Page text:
The False Claims Act (FCA) – also called the Qui Tam statute – is a federal law that was first established by Congress in 1863, allowing everyday citizens the authority to file a lawsuit on behalf of the United States when they believe an individual or company is defrauding the government.
The False Claims Act holds liable those who knowingly submit, or cause another entity or person to submit, false claims for payment of government funds. Those found responsible for fraud are liable for three times the government’s damages plus civil penalties of $5,500 to $11,000 per false claim.
Those who choose to come forward and report the wrongdoing through an FCA lawsuit, better known as “whistleblowers,” are entitled to between 15 and 30 percent of the amount recovered by the government due to the “qui tam” provision of the FCA.
Although originally coined the “Lincoln Law” due to its beginnings in the Civil War Era, the FCA works to not only protect those who “blow the whistle” on the misconduct, but also ensures that they are compensated for their time and effort.
The False Claims Act gives the U.S. an opportunity to investigate claims filed on its behalf. If the U.S. government chooses to “intervene” in an FCA case, effectively taking over in the litigation, the whistleblower will be rewarded between 15-25 percent of any judgment or settlement the case brings.
If the U.S. declines to intervene, the whistleblower can still proceed with the lawsuit. False Claims Act cases unsupported by the government that result in a judgment or settlement have higher awards for whistleblowers – up to 30 percent.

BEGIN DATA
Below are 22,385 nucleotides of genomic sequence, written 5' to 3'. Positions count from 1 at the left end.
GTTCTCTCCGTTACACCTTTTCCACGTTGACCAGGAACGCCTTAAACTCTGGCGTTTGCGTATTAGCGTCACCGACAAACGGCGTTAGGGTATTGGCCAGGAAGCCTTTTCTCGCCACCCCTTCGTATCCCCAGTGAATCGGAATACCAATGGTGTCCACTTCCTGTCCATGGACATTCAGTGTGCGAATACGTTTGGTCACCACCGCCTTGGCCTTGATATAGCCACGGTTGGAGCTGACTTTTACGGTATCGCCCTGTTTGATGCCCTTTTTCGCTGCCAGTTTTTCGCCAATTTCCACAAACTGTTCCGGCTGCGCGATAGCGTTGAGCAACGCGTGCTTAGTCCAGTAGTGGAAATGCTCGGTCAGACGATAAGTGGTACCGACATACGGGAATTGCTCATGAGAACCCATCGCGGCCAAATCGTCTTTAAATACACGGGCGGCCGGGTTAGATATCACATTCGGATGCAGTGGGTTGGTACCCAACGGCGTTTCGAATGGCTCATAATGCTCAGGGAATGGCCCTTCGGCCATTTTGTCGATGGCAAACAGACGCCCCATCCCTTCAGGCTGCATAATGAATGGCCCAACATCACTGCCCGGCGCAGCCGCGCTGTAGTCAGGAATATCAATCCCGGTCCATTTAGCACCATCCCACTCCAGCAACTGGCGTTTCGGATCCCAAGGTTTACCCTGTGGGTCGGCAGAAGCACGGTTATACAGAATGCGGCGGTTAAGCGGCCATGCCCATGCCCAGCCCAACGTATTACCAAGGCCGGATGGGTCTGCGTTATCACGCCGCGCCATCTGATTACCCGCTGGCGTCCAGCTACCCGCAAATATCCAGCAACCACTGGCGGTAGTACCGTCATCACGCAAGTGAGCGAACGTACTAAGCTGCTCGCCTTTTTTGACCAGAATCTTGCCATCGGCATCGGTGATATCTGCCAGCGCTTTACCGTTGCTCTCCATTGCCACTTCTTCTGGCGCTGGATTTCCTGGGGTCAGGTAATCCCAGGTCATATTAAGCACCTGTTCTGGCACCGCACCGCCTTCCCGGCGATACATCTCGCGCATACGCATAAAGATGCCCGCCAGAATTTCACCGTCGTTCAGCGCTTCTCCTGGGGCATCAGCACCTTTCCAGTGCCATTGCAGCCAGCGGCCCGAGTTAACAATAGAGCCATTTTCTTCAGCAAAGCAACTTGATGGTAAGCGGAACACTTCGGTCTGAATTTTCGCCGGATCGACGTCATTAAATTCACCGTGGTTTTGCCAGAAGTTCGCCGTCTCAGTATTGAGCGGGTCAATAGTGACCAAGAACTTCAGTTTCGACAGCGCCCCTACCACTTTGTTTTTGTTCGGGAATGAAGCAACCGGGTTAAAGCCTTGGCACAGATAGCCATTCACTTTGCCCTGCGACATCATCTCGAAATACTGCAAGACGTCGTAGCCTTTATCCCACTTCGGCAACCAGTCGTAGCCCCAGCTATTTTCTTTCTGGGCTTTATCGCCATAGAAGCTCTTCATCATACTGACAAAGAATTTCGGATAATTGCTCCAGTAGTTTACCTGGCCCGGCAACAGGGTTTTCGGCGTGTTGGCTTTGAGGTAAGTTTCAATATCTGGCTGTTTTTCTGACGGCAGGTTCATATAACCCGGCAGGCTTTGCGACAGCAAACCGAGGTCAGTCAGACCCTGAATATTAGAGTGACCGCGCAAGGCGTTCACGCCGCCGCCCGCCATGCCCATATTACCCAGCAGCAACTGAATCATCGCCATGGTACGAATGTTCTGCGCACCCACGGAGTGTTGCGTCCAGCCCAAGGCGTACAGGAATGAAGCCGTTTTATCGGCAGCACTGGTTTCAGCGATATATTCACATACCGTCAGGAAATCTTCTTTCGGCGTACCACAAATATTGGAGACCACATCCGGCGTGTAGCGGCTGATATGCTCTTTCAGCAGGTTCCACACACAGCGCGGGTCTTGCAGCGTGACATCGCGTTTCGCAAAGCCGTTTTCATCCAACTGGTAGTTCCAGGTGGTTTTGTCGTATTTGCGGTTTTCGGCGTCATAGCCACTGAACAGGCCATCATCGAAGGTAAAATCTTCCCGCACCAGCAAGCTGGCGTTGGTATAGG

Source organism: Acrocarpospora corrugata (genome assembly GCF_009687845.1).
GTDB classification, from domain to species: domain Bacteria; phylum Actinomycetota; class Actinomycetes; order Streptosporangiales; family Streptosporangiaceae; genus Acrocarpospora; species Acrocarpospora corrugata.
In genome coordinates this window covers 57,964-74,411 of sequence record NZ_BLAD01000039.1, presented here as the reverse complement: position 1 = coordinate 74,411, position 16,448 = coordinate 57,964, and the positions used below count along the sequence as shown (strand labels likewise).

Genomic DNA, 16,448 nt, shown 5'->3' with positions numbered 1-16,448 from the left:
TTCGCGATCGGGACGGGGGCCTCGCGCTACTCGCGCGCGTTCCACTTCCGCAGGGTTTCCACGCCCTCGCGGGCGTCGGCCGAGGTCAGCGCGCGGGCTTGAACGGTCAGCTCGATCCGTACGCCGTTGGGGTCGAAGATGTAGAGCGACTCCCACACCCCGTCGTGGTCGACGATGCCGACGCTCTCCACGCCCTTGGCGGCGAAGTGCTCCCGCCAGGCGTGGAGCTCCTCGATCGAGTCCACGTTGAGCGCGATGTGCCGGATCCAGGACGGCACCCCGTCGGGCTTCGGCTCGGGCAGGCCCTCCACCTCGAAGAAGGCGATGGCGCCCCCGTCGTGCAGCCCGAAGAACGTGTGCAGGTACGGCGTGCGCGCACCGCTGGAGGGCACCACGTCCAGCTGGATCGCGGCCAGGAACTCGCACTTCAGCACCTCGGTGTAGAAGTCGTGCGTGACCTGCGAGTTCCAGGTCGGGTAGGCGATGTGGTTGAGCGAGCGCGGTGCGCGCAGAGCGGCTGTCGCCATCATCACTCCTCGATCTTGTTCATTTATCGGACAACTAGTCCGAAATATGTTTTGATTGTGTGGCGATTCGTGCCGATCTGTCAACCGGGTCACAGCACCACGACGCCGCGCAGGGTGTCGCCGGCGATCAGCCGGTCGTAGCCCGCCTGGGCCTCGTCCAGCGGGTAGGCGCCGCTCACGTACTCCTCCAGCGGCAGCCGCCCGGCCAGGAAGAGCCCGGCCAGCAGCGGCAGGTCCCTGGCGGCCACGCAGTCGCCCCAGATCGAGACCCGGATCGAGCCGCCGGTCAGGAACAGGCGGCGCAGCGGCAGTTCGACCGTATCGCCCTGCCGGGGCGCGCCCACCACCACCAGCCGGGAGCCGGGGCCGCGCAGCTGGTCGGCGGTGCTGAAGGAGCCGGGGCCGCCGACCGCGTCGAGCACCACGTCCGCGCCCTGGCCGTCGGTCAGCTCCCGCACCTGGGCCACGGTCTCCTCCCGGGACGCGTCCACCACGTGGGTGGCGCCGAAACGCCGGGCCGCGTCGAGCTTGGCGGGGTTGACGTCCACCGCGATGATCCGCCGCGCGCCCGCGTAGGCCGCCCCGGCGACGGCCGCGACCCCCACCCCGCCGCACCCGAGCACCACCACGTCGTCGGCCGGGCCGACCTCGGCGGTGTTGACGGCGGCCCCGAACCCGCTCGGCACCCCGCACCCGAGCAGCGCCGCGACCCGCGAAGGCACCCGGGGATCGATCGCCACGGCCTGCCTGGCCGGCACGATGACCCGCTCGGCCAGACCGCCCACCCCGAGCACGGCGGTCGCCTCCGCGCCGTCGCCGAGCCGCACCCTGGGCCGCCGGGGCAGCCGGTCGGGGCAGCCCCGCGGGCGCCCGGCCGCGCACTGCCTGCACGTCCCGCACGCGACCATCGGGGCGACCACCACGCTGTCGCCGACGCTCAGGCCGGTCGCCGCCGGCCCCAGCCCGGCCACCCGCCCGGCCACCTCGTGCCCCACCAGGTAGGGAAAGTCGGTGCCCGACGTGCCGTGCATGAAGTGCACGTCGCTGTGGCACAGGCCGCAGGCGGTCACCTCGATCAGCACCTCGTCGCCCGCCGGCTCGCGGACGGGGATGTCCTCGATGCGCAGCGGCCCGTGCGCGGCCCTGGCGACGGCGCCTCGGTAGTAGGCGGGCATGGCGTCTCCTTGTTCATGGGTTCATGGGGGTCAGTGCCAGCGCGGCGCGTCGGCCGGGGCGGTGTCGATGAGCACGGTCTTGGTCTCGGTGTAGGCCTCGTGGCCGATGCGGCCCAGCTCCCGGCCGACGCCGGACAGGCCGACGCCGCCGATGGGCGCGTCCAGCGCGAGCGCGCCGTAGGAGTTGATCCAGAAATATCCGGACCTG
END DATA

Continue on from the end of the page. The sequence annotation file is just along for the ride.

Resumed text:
In addition to the federal False Claims Act, many states also have False Claims Acts that work in a similar fashion.
In 1986, Congress strengthened the False Claims Act by amending it to increase incentives for whistleblowers to file lawsuits alleging false claims on behalf of the government.
False Claims Act settlements and judgments returned $2.8 billion to federal agencies and programs in fiscal year 2018, with more than 89 percent of the recoveries coming from cases involving health care fraud, according to the U.S. Department of Justice (DOJ).
Of the $2.8 billion in recoveries in 2018, nearly 75 percent of them – more than $2.1 billion – were qui tam cases initiated by whistleblowers who witnessed fraud or other wrongdoing and chose to file suit on behalf of the U.S. government.
Total awards paid to whistleblowers whose FCA cases resulted in a recovery amounted to $301 million collectively in 2018.
There also is a part of the False Claims Act that is known as the whistleblower protection provision. This provision ensures that if you are fired, demoted, suspended, threatened or discriminated against in any other way by an employer as a result of your filing a report of fraud, that you will be reinstated to your former position. This includes receiving any seniority that may have been affected, as well as back pay, interest and other compensation that may be due as a result of damages or losses you suffered as a result of filing a claim.
Additionally, the Whistleblower Protection Act of 1989 is a federal law that protects federal whistleblowers who work for the government and report agency misconduct. Employers are forbidden from retaliating against employees who file complaints. An employee may file a complaint about matters involving violation of a law, rule or regulation; gross mismanagement; gross waste of funds; abuse of authority; or substantial and specific danger to public health or safety.
Before Blowing the Whistle
Before you report suspected fraud or other wrongdoing – before you “blow the whistle” – it is important to make sure you have a valid claim and that you are prepared for what lies ahead. Here are some things to consider: